Canning Cranberry Jelly

169

This post may contain affiliate links. When you purchase through links on my site, I may earn a commission at no cost to you. Learn more

Canning cranberry jelly is a must in our house every year. My husband refuses to eat cranberry jelly unless it has taken on the shape of the mason jar or can it came in. He wants to be able to slice it so he can put it on sandwiches. This recipe checks two boxes for my husband: it is delicious and it comes out of a wide mouth mason jar in a perfect cylinder so he can slice it.

Canning Cranberry Jelly Recipe

This cranberry jelly recipe comes from the Ball Complete Book of Home Preserving on page 179. Cranberries contain enough pectin in them to make a great texture jelly without needing to add additional pectin. These 3 simple ingredients set into a delicious jelly that we serve at all Holiday meals.

No ratings yet

Canning Cranberry Jelly

Step by step guide to make and water bath can Cranberry Jelly. This is a great replacement for the cranberry jelly in a can from the store. This recipe comes from the Ball Complete Book of Home Preserving on page 179.
Yields 2 pints
Water Bath Canning Time 15 mins

Instructions

  • Clean jars and lids with warm soapy water. Ensure the jars do not have any chips or bubbles in the glass.
  • Put your water bath canner on your stove. Add your canning rack into your water bath canner. Add your pint jars to the water bath canner. They will warm as you heat up the water. Add enough water to cover jars with at least 2-3 inches of water. Bring to a low boil and allow the jars to boil for 10 minutes.
  • In a large stainless steel pot or enameled dutch oven, combine cranberries and water. Bring to a boil over medium-high heat. Reduce heat and boil gently, stirring occasionally, until the cranberry skins burst (around 5 minutes). Remove from heat and let cool for 5 minutes.
    Fresh Cranberries in a blue enameled dutch oven sitting on a wooden cutting board with a wooden spoon.
  • Working in batches, transfer cranberry mixture to a food processor fitted with a metal blade or to a food mill. Puree the cranberry mixture until smooth.
    Hot cranberries being ladled into a Cuisinart Stainless Steel Food Processor to make Cranberry Jelly.
  • Return cranberry puree to pot or enameled dutch oven. Add sugar and bring to a boil over medium heat, stirring until sugar dissolves. Increase to high heat and boil hard until mixture begins to sheet from a metal spoon. (Dip a cold metal spoon into the boiling cranberry mixture. Lift the spoon and hold it horizontally and edge down so that the cranberry mixture runs off the edge. As the cranberry mixture cooks, the drops will become heavier and will drop off the spoon separately but two at a time. When the two drops join together and "sheet" off the spoon, the gel stage has been reached).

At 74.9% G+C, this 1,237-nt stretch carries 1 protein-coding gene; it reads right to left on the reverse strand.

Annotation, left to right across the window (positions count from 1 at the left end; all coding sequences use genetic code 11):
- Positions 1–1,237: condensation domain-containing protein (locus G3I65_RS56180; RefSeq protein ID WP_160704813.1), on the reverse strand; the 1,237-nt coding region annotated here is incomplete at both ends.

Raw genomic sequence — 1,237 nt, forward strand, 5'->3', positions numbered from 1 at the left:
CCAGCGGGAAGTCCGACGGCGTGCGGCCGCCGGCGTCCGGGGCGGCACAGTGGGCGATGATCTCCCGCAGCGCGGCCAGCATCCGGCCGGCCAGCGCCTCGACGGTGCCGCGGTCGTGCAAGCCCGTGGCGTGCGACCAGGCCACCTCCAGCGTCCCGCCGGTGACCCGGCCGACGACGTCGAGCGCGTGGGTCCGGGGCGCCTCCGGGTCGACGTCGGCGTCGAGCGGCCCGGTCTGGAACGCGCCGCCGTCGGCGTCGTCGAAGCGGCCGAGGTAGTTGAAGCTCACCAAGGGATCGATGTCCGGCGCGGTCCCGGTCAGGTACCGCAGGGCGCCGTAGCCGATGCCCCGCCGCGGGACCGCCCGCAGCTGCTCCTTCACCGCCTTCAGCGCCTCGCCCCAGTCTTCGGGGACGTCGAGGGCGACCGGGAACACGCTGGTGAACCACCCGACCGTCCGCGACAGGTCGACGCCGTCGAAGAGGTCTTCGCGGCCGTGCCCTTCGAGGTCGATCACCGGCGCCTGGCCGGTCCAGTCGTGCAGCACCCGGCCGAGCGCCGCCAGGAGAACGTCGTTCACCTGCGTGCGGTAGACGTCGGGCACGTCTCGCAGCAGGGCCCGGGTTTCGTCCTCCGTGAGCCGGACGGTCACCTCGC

Cranberry Jelly before foam has been removed in a blue enameled dutch oven on stove.
  • Skim off any foam that has formed during boiling.
    Cranberry Jelly in a blue enameled dutch oven
  • Remove your jars from the water bath canner one at a time using your jar lifter. Dump water out of jar into your water bath canner to ensure there is still 2-3 inches of water above your jars.
  • Use funnel and ladle to add hot cranberry jelly into hot jars, leaving 1/4 inch headspace. Remove air bubbles with a de-bubbler and adjust headspace as needed by adding more cranberry jelly.
    Ladling Hot Cranberry Jelly into Ball Pint Mason Jar using a funnel.
  • Wipe rim to ensure good seal is made with the lid. Center lid on jar and screw the band down to finger tip tight.
  • Place jar in canner using your jar lifter. Repeat steps 7-9 until all cranberry jelly is used. Make sure the jars are completely covered by 2-3 inches of water.
  • If your water is not boiling start your processing time when the water is boiling. Process pint jars for 15 minutes. Set a timer, it makes it much easier to make sure you process for the correct time. When your timer goes off turn off the heat and remove the canner lid. Leave the jars in the water for 5 minutes.
  • Lift your canning rack out of the water. Using your jar lifer carefully move the jars onto a wire rack or kitchen towel to allow to cool. When moving the jars try not to tilt them to the side as this could effect the seal of the jars. Allow your jars to cool for 12-24 hours before handling.
  • Once cool, remove the canning rings from the jars. Wash your jars off to ensure there is no food residue on the outside of the jar from processing. Label your jar with the name of the recipe and date. This will help you remember what recipe you used to can and the date will allow you to use the oldest canned goods first.

Notes

This recipe comes from the Ball Complete Book of Home Preserving on page 179.
Course: Side Dish
Keyword: Canning, Cranberries, Jelly, Water Bath Canning

Are you like my husband and will only eat cranberry jelly shaped like a cylinder? Then this is the recipe for you. It really is the only way he wants his cranberry jelly. If you prefer a more traditional cranberry sauce I recommend utilizing this recipe: Canning Cranberry Sauce. They both have very similar ingredients but this one sets up more like a jelly then a sauce.

I hope you enjoy your cranberry jelly.

Leave a Reply

Your email address will not be published. Required fields are marked *

This site is protected by reCAPTCHA and the Google Privacy Policy and Terms of Service apply.

Close
Sow Many Plants
Fuzzy Head, LLC © Copyright 2021. All rights reserved.
Close